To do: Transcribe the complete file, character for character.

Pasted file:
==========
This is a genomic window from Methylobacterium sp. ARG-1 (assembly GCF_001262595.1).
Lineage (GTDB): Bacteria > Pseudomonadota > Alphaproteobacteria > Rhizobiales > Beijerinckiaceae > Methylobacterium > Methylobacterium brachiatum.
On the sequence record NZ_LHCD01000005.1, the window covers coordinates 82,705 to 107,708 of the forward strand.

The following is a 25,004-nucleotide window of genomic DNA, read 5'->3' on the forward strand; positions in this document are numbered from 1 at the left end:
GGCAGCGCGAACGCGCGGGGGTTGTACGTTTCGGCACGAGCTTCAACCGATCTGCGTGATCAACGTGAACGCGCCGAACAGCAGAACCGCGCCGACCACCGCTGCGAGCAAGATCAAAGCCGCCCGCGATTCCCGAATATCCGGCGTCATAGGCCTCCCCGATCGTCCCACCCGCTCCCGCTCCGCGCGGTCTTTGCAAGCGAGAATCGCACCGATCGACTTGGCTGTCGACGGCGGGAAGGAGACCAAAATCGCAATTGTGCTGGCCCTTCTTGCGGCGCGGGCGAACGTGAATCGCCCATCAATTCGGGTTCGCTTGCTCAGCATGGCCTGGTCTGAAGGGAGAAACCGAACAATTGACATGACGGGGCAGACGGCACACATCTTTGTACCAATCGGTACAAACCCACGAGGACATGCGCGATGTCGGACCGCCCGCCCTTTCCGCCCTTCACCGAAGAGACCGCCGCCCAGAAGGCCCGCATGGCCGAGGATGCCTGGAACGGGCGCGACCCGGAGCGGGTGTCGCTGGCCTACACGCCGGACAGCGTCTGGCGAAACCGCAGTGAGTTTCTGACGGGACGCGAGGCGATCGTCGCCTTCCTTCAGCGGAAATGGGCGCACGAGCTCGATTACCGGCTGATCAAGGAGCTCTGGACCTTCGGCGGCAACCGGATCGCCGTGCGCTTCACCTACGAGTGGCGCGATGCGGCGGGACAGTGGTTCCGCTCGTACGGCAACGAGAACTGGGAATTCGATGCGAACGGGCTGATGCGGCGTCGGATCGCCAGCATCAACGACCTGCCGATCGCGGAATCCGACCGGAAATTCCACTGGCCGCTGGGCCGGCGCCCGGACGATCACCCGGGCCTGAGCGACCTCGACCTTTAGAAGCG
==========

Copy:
This is a genomic window from Methylobacterium sp. ARG-1 (assembly GCF_001262595.1).
Lineage (GTDB): Bacteria > Pseudomonadota > Alphaproteobacteria > Rhizobiales > Beijerinckiaceae > Methylobacterium > Methylobacterium brachiatum.
On the sequence record NZ_LHCD01000005.1, the window covers coordinates 82,705 to 107,708 of the forward strand.

The following is a 25,004-nucleotide window of genomic DNA, read 5'->3' on the forward strand; positions in this document are numbered from 1 at the left end:
GGCAGCGCGAACGCGCGGGGGTTGTACGTTTCGGCACGAGCTTCAACCGATCTGCGTGATCAACGTGAACGCGCCGAACAGCAGAACCGCGCCGACCACCGCTGCGAGCAAGATCAAAGCCGCCCGCGATTCCCGAATATCCGGCGTCATAGGCCTCCCCGATCGTCCCACCCGCTCCCGCTCCGCGCGGTCTTTGCAAGCGAGAATCGCACCGATCGACTTGGCTGTCGACGGCGGGAAGGAGACCAAAATCGCAATTGTGCTGGCCCTTCTTGCGGCGCGGGCGAACGTGAATCGCCCATCAATTCGGGTTCGCTTGCTCAGCATGGCCTGGTCTGAAGGGAGAAACCGAACAATTGACATGACGGGGCAGACGGCACACATCTTTGTACCAATCGGTACAAACCCACGAGGACATGCGCGATGTCGGACCGCCCGCCCTTTCCGCCCTTCACCGAAGAGACCGCCGCCCAGAAGGCCCGCATGGCCGAGGATGCCTGGAACGGGCGCGACCCGGAGCGGGTGTCGCTGGCCTACACGCCGGACAGCGTCTGGCGAAACCGCAGTGAGTTTCTGACGGGACGCGAGGCGATCGTCGCCTTCCTTCAGCGGAAATGGGCGCACGAGCTCGATTACCGGCTGATCAAGGAGCTCTGGACCTTCGGCGGCAACCGGATCGCCGTGCGCTTCACCTACGAGTGGCGCGATGCGGCGGGACAGTGGTTCCGCTCGTACGGCAACGAGAACTGGGAATTCGATGCGAACGGGCTGATGCGGCGTCGGATCGCCAGCATCAACGACCTGCCGATCGCGGAATCCGACCGGAAATTCCACTGGCCGCTGGGCCGGCGCCCGGACGATCACCCGGGCCTGAGCGACCTCGACCTTTAGAAGCG